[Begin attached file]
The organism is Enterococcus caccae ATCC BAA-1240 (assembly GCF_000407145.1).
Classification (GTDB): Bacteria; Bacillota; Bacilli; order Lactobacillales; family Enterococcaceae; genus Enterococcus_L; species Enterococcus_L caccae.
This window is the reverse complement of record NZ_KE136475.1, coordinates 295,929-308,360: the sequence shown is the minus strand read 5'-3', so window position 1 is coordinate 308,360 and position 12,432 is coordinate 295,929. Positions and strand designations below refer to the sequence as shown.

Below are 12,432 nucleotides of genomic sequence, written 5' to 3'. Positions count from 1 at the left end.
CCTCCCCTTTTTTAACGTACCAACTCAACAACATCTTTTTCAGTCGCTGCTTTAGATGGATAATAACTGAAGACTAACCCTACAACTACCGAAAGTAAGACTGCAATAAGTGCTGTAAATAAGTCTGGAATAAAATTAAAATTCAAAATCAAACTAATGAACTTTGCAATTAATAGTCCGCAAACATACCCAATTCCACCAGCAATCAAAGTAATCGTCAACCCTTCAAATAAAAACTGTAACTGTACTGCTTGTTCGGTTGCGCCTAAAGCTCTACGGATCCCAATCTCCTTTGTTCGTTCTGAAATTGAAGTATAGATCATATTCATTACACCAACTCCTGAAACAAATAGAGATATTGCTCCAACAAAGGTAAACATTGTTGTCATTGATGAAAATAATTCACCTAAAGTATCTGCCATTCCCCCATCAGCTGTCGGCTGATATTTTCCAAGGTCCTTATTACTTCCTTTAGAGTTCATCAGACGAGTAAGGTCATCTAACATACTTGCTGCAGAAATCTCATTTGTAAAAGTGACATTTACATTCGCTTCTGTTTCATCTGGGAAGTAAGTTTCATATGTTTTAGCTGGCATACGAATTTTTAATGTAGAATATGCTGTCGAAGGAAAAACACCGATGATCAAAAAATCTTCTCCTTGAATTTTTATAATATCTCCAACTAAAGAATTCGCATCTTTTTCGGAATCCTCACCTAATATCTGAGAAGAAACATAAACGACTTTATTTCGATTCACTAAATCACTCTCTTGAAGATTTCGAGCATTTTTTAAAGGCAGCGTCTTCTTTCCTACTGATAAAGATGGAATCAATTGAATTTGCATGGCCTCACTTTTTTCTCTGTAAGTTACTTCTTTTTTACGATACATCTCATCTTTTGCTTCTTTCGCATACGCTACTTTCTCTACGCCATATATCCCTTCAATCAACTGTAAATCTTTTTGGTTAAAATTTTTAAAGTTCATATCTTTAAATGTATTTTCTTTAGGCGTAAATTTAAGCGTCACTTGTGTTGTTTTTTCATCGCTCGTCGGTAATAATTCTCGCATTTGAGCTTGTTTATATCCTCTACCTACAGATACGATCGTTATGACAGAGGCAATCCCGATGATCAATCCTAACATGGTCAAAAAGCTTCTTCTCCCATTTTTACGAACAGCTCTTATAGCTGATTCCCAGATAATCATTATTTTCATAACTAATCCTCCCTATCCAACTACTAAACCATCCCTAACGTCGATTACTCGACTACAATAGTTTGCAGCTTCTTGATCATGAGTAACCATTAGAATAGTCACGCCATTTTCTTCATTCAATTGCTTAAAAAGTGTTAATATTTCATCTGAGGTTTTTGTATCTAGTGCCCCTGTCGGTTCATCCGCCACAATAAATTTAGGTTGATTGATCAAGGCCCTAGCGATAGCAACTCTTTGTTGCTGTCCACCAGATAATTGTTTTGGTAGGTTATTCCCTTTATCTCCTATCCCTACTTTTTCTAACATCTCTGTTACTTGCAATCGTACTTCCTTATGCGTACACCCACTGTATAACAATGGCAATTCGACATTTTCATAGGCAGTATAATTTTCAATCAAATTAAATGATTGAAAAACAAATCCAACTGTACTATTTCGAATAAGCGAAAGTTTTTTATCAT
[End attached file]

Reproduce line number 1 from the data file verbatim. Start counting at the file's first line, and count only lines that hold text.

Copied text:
The organism is Enterococcus caccae ATCC BAA-1240 (assembly GCF_000407145.1).